At first sight, it is the pearly atmosphere many of the photographs are filled with that holds one’s attention.
A snow-covered road at night, some grey-shaded faces or trees that seem to be fading away, a woman figure appearing and disappearing irresolutely behind a bus window, … and often a diffuse light, hazy at times, which relentlessly undermines the outlines and shrouds the motif in an aura of indefiniteness.
Although the title of the exhibition, Sudden, inevitably evokes immediacy, impromptu, or surprise, here it leaves us in a state of uncertainty.
Drawing from a wide pictorial miscellany, Ola Rindal further uses different dimensions and printing methods for each photograph, which is enough to deny the setting up of any linear narrative. Thus there can be no linear reading – a way to avoid getting it all mapped out when we look at the pictures. On the contrary, there is a willingness to preserve the very potential of the images, with all their distinctive spontaneity.
For if the moment of an action always shows something caught on-the-spot, Rindal’s photos are essentially such that some kind of double-trigger effect takes place. Although the subjects stand “rooted to the ground”, they somehow look as if they were floating within rather indeterminate ambiances, ambivalent situations seemingly stock-still and yet hovering. As a result, one’s visual impression is kept insecure, as nothing appears to be really assured.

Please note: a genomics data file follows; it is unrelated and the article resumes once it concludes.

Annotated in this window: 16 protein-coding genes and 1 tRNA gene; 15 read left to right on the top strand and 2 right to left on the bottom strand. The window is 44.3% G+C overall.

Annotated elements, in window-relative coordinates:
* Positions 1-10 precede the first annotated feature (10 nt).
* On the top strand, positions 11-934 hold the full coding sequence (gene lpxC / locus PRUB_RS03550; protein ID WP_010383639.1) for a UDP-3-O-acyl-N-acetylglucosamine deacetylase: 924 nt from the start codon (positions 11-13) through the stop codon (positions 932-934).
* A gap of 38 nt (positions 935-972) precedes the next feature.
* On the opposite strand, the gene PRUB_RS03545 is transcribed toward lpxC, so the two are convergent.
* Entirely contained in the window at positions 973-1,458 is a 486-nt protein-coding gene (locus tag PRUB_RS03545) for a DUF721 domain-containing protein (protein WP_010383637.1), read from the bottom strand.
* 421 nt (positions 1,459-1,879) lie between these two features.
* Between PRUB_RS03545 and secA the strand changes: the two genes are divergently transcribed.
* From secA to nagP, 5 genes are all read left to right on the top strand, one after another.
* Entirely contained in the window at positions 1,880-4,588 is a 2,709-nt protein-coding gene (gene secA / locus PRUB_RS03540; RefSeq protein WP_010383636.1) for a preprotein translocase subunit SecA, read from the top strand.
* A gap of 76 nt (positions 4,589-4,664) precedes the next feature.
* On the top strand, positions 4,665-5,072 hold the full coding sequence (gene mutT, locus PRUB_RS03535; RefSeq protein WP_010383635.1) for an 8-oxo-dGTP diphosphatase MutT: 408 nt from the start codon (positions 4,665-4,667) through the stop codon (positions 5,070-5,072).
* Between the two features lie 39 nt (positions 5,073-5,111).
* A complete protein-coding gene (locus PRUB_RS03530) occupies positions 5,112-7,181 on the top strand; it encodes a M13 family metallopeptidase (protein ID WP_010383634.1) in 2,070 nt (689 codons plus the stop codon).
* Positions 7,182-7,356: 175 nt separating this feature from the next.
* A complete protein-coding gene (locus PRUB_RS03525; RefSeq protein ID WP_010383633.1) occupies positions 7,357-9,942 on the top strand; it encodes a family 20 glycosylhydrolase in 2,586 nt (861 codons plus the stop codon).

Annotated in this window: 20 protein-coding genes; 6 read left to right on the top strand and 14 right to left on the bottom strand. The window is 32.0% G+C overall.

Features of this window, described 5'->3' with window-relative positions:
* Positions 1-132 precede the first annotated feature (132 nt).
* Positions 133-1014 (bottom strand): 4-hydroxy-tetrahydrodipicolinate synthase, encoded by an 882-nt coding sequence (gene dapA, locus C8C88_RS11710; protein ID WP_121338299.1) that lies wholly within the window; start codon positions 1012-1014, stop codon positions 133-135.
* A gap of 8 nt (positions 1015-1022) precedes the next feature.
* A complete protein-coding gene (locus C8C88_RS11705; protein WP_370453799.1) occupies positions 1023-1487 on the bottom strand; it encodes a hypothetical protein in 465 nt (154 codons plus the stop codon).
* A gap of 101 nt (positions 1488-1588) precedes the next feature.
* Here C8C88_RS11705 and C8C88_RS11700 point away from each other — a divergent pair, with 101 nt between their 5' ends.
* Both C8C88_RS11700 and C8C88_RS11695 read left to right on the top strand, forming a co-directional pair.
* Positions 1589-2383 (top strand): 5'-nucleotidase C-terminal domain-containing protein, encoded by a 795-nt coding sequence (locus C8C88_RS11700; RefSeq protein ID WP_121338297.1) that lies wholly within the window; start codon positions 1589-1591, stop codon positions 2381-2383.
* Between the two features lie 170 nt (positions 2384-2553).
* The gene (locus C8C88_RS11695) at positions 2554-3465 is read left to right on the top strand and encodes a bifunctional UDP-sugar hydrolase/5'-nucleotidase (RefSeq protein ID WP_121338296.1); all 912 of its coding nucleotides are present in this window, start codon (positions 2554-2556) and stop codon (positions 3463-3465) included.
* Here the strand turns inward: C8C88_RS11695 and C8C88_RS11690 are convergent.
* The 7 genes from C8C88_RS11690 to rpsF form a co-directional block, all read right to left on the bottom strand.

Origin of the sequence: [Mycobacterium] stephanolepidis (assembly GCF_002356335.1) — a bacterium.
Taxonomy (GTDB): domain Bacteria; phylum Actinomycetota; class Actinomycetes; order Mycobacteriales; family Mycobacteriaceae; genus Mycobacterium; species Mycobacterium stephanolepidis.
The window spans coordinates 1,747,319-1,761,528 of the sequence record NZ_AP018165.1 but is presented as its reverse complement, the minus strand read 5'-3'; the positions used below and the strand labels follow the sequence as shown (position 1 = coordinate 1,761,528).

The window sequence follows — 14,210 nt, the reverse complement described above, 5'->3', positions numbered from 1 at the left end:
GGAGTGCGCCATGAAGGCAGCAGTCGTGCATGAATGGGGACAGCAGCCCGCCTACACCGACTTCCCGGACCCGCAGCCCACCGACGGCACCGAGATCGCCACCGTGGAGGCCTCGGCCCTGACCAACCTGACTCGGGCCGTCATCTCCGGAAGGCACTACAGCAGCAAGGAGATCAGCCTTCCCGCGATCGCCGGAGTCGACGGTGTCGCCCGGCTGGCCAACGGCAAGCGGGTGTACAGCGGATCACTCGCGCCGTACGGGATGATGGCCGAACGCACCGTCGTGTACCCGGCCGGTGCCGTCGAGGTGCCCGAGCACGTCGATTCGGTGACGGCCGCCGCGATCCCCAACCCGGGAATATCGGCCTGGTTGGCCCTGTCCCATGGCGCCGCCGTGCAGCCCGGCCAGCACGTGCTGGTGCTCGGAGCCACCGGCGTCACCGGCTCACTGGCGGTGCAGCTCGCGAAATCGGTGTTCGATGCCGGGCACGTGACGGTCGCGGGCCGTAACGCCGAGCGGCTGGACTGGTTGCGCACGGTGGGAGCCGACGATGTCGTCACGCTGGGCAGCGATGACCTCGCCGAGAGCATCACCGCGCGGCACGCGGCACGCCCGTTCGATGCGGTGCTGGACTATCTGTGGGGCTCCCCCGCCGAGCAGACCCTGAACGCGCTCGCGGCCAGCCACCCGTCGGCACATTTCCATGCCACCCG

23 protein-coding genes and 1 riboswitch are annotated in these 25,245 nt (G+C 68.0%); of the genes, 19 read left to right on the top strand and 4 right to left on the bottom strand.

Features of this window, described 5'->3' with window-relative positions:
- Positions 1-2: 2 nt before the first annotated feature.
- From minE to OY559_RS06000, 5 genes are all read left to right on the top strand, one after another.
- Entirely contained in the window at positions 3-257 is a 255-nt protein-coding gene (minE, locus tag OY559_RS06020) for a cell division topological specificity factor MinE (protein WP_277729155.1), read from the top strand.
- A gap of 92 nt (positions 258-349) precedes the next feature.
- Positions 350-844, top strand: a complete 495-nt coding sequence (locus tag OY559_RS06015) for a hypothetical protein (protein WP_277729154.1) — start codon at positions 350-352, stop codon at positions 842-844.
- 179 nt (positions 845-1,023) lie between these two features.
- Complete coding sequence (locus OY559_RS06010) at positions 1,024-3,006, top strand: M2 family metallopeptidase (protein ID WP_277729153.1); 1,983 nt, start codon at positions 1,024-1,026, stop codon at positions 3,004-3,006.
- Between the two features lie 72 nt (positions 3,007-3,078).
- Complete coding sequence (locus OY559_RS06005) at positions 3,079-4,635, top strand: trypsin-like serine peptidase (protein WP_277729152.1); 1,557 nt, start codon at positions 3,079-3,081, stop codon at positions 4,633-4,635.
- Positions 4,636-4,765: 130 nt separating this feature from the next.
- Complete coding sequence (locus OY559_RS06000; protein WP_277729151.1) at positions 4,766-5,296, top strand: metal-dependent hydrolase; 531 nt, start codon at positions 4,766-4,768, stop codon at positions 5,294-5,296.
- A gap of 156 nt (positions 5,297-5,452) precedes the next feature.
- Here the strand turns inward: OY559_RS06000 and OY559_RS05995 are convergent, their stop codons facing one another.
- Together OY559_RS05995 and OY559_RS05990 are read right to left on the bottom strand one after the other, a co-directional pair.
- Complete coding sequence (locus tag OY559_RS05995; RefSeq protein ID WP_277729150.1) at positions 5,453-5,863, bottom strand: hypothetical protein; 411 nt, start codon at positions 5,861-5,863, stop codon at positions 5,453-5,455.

The scenes captured by the photographer instill an ominous feeling that something has just happened, or is about to happen. Some sort of restrained violence endows the picture with efficient energy, even more so since the possibility – or probability –of a continuation we won’t ever know anything about instantaneously occurs. In Ola Rindal’s work the image, far from revealing its secrets, expresses itself with an uncertainty that eventually makes intensely present what is never represented.
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